All Things Considered

Weekdays at 4pm
Robert Siegel, Michele Norris, and Melissa Block

This program presents a trademark mix of news, interviews, commentaries, reviews, and offbeat features. It rings with the disparate voices of its commentators, from veteran analyst Daniel Schorr and storyteller Kevin Kling to poet Andrei Codrescu. It hums with the distinctive music that threads between reports -- music collected in the online program All Songs Considered. And by the time All Things Considered marked its 30th anniversary on the air, the program had earned many of journalism's highest honors, including the Peabody, DuPont and Overseas Press Club awards.

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12:48pm

Tue July 17, 2012
NPR News Investigations

Calculating The Value Of Human Tissue Donation

Originally published on Wed July 18, 2012 9:11 pm

Chris Truitt holds a photo of his daughter, Alyssa, who died when she was 2, at his home in De Forest Wis. After donating her organs and tissues, he decided on a career change that made him rethink tissue donation.
Narayan Mahon for NPR

Part 1 of a four-part series

The story of how Chris Truitt went from being a tissue industry insider to an industry skeptic starts with a family tragedy.

In 1999, his 2-year-old daughter, Alyssa, died of a sudden health complication. Truitt and his wife, Holly, donated their daughter's organs and tissue, which saved the life of another young girl, Kaylin Arrowood.

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12:22pm

Tue July 17, 2012
Afghanistan

Old Mines Bring New Casualties In Afghanistan

Originally published on Tue July 17, 2012 10:01 pm

An Afghan man rests after walking on his new artificial leg at the International Committee for the Red Cross Ortho Center in the eastern city of Jalalabad, last month. Many Afghans continue to be injured by mines.
Rahmat Gul AP

Windblown villages of mud houses surround the huge Bagram Airfield north of Kabul. These poor villagers make a living in ways that can also kill them: They graze their animals or forage for scrap metal — often on a NATO firing range.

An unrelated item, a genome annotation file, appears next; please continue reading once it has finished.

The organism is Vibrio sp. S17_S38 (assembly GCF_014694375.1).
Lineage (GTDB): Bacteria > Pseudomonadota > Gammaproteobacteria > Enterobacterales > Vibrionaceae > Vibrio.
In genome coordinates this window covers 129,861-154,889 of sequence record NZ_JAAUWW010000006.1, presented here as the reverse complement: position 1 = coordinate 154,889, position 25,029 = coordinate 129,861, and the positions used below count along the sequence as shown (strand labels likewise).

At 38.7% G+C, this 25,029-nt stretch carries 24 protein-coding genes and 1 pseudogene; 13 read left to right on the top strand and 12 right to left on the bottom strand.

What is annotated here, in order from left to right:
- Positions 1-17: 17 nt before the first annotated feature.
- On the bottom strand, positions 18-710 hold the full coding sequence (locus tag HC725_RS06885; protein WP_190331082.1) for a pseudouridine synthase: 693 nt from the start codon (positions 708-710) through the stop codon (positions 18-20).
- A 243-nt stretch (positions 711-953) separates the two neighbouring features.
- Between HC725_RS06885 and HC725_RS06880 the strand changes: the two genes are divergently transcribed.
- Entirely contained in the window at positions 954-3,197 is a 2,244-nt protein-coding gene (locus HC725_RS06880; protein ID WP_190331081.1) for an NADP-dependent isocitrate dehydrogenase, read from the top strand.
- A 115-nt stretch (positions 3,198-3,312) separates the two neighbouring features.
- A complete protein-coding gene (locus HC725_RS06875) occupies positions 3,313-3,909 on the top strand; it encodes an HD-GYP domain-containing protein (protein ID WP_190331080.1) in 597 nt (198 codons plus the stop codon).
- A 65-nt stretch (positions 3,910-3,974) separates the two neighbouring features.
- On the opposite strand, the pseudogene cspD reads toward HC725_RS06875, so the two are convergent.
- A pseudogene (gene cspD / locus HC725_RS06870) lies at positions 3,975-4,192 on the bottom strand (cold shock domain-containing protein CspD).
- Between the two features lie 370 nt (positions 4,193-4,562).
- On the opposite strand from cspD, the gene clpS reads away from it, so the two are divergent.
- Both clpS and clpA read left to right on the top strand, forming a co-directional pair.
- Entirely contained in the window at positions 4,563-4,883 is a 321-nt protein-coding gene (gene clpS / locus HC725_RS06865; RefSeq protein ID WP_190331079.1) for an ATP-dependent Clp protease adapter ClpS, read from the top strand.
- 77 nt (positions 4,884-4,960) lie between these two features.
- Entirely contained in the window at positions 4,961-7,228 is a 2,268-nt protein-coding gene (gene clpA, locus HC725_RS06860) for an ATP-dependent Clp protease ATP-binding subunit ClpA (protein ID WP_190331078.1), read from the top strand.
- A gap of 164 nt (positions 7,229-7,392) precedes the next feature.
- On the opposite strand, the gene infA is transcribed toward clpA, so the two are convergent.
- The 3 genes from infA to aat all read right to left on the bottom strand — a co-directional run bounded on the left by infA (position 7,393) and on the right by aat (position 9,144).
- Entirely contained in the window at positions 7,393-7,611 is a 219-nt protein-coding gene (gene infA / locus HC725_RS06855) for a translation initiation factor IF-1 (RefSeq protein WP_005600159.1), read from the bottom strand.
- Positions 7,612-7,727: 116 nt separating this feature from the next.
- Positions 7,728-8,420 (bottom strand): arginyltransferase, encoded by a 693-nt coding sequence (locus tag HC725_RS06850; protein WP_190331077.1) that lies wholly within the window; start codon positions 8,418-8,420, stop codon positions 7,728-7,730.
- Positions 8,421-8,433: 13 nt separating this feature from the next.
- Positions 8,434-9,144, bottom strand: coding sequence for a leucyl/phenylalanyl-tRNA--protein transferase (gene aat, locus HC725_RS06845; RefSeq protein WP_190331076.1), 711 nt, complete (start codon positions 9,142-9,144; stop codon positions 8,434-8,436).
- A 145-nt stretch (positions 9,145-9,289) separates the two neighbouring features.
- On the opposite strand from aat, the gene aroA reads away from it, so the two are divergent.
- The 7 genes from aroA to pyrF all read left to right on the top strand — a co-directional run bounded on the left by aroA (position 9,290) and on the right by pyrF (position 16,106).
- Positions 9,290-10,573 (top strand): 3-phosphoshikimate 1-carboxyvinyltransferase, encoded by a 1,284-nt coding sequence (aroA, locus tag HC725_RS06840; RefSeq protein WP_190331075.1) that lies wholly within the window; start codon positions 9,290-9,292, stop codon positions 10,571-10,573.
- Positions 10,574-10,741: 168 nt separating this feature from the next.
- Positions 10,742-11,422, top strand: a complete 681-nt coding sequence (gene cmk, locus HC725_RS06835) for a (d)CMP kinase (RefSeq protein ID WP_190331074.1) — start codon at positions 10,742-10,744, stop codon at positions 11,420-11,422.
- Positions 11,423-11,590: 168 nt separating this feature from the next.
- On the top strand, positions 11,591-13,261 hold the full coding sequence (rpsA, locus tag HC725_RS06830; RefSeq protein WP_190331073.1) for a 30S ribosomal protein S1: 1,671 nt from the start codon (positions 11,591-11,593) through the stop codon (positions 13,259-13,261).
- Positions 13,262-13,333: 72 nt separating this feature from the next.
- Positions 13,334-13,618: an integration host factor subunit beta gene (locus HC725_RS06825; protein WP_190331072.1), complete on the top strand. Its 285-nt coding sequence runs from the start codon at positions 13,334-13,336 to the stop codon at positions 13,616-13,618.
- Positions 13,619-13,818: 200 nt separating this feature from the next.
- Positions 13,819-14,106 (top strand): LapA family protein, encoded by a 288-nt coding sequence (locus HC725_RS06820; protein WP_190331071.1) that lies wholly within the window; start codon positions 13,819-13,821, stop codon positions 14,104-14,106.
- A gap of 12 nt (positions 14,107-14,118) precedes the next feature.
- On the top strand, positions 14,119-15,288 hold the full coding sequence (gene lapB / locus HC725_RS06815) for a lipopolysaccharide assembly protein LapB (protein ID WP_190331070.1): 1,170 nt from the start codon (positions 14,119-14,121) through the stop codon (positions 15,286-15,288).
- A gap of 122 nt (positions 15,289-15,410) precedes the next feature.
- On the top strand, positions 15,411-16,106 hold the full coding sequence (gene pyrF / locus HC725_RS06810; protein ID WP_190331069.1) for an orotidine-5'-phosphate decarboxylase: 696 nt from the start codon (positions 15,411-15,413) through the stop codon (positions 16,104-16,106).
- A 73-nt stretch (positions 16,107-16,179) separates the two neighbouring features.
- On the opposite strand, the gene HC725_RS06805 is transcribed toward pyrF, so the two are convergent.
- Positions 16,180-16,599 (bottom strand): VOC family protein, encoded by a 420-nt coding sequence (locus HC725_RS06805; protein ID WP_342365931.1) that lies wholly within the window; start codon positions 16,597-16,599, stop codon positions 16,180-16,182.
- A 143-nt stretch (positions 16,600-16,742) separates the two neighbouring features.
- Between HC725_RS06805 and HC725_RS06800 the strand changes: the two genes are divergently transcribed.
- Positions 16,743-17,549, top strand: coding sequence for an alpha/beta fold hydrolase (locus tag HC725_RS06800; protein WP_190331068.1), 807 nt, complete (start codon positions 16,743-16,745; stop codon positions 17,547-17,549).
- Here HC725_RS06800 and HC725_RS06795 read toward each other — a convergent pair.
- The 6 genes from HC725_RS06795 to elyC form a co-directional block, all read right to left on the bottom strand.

The East River Range dates to the 1980s, when the Soviet army occupied Afghanistan. It's full of mines, grenades and other ordnance that should have detonated during training exercises over the years. It sprawls along a mountainside and grazing areas. It's poorly marked, and only small sections are clearly identified by signs and concrete barriers.

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6:10pm

Mon July 16, 2012
The Record

Kitty Wells, Pioneering Country Singer, Dies

Originally published on Tue September 18, 2012 7:29 pm

A studio portrait of Kitty Wells in the mid-'70s.
Frank Driggs Collection/Getty Images

Kitty Wells revolutionized country music by becoming its first big female solo star. Wells died today at home in Nashville, Tenn., of complications from a stroke. She was 92 years old.

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5:31pm

Mon July 16, 2012
Money & Politics

New Romney Fund Highlights Fundraising Muscle

Originally published on Mon July 23, 2012 3:30 pm

Mitt Romney arrives at the Utah Olympic Park for a private dinner during a donor's conference in Park City, Utah, on June 22.
Charles Dharapak AP

Republican Mitt Romney's presidential campaign says a recently formed arm of the organization collected more than $10 million a week during a three-month period this spring. And most of the money care from high-end donors.

Romney Victory Inc., got its first four contributions on April 6 — three donations of $50,000 each and one check for $350. Since early April, it's pulled in $140 million.

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5:04pm

Mon July 16, 2012
Science

Can Science Plant Brain Seeds That Make You Vote?

Originally published on Thu January 24, 2013 7:03 pm

Adam Cole NPR

In 2008, just a few days before the Democratic presidential primary between Barack Obama and Hillary Clinton in Pennsylvania, a large group of Pennsylvania voters got a very unusual phone call.